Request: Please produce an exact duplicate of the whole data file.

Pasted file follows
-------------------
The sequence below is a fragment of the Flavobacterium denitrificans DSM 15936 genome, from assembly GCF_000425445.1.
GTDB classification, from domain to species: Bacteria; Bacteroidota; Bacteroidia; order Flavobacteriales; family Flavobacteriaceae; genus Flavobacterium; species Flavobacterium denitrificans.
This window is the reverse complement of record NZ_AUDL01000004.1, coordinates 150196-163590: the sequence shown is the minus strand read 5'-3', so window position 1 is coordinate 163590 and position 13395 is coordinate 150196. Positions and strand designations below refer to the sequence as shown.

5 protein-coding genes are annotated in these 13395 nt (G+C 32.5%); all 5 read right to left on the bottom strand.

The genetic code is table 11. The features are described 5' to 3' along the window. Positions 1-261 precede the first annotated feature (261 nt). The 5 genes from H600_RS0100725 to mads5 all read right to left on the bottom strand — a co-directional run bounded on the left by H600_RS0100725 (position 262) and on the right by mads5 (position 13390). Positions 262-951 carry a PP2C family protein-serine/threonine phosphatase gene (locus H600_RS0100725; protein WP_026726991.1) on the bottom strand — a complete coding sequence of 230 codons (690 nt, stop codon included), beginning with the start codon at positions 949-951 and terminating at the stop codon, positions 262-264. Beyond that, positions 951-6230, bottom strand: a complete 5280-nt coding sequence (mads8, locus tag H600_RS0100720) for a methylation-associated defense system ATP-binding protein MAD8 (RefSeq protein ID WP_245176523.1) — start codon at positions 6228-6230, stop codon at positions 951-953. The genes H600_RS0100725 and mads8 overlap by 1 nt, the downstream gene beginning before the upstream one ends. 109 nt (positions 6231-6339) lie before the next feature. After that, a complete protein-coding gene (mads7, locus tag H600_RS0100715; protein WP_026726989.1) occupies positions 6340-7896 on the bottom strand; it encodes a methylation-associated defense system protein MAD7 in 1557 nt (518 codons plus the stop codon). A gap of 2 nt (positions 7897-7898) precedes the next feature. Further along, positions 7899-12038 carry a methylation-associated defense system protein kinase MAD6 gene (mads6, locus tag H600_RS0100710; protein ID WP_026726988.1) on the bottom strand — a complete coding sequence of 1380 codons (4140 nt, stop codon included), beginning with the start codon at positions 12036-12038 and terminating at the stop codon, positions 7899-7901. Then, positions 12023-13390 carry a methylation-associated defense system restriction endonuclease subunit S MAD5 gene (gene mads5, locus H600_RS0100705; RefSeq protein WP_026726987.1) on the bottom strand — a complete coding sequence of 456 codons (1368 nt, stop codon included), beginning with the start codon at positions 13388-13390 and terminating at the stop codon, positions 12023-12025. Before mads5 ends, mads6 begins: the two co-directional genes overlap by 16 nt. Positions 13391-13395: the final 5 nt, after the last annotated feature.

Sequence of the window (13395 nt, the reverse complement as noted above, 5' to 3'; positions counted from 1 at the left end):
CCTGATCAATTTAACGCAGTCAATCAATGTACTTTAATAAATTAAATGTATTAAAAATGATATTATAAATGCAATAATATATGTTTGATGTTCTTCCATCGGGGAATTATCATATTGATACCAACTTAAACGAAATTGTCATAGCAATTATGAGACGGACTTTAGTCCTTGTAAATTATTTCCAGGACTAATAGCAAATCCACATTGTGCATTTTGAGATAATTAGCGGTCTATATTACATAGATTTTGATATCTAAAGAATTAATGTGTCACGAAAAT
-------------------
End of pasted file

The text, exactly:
The sequence below is a fragment of the Flavobacterium denitrificans DSM 15936 genome, from assembly GCF_000425445.1.
GTDB classification, from domain to species: Bacteria; Bacteroidota; Bacteroidia; order Flavobacteriales; family Flavobacteriaceae; genus Flavobacterium; species Flavobacterium denitrificans.
This window is the reverse complement of record NZ_AUDL01000004.1, coordinates 150196-163590: the sequence shown is the minus strand read 5'-3', so window position 1 is coordinate 163590 and position 13395 is coordinate 150196. Positions and strand designations below refer to the sequence as shown.

5 protein-coding genes are annotated in these 13395 nt (G+C 32.5%); all 5 read right to left on the bottom strand.

The genetic code is table 11. The features are described 5' to 3' along the window. Positions 1-261 precede the first annotated feature (261 nt). The 5 genes from H600_RS0100725 to mads5 all read right to left on the bottom strand — a co-directional run bounded on the left by H600_RS0100725 (position 262) and on the right by mads5 (position 13390). Positions 262-951 carry a PP2C family protein-serine/threonine phosphatase gene (locus H600_RS0100725; protein WP_026726991.1) on the bottom strand — a complete coding sequence of 230 codons (690 nt, stop codon included), beginning with the start codon at positions 949-951 and terminating at the stop codon, positions 262-264. Beyond that, positions 951-6230, bottom strand: a complete 5280-nt coding sequence (mads8, locus tag H600_RS0100720) for a methylation-associated defense system ATP-binding protein MAD8 (RefSeq protein ID WP_245176523.1) — start codon at positions 6228-6230, stop codon at positions 951-953. The genes H600_RS0100725 and mads8 overlap by 1 nt, the downstream gene beginning before the upstream one ends. 109 nt (positions 6231-6339) lie before the next feature. After that, a complete protein-coding gene (mads7, locus tag H600_RS0100715; protein WP_026726989.1) occupies positions 6340-7896 on the bottom strand; it encodes a methylation-associated defense system protein MAD7 in 1557 nt (518 codons plus the stop codon). A gap of 2 nt (positions 7897-7898) precedes the next feature. Further along, positions 7899-12038 carry a methylation-associated defense system protein kinase MAD6 gene (mads6, locus tag H600_RS0100710; protein ID WP_026726988.1) on the bottom strand — a complete coding sequence of 1380 codons (4140 nt, stop codon included), beginning with the start codon at positions 12036-12038 and terminating at the stop codon, positions 7899-7901. Then, positions 12023-13390 carry a methylation-associated defense system restriction endonuclease subunit S MAD5 gene (gene mads5, locus H600_RS0100705; RefSeq protein WP_026726987.1) on the bottom strand — a complete coding sequence of 456 codons (1368 nt, stop codon included), beginning with the start codon at positions 13388-13390 and terminating at the stop codon, positions 12023-12025. Before mads5 ends, mads6 begins: the two co-directional genes overlap by 16 nt. Positions 13391-13395: the final 5 nt, after the last annotated feature.

Sequence of the window (13395 nt, the reverse complement as noted above, 5' to 3'; positions counted from 1 at the left end):
CCTGATCAATTTAACGCAGTCAATCAATGTACTTTAATAAATTAAATGTATTAAAAATGATATTATAAATGCAATAATATATGTTTGATGTTCTTCCATCGGGGAATTATCATATTGATACCAACTTAAACGAAATTGTCATAGCAATTATGAGACGGACTTTAGTCCTTGTAAATTATTTCCAGGACTAATAGCAAATCCACATTGTGCATTTTGAGATAATTAGCGGTCTATATTACATAGATTTTGATATCTAAAGAATTAATGTGTCACGAAAAT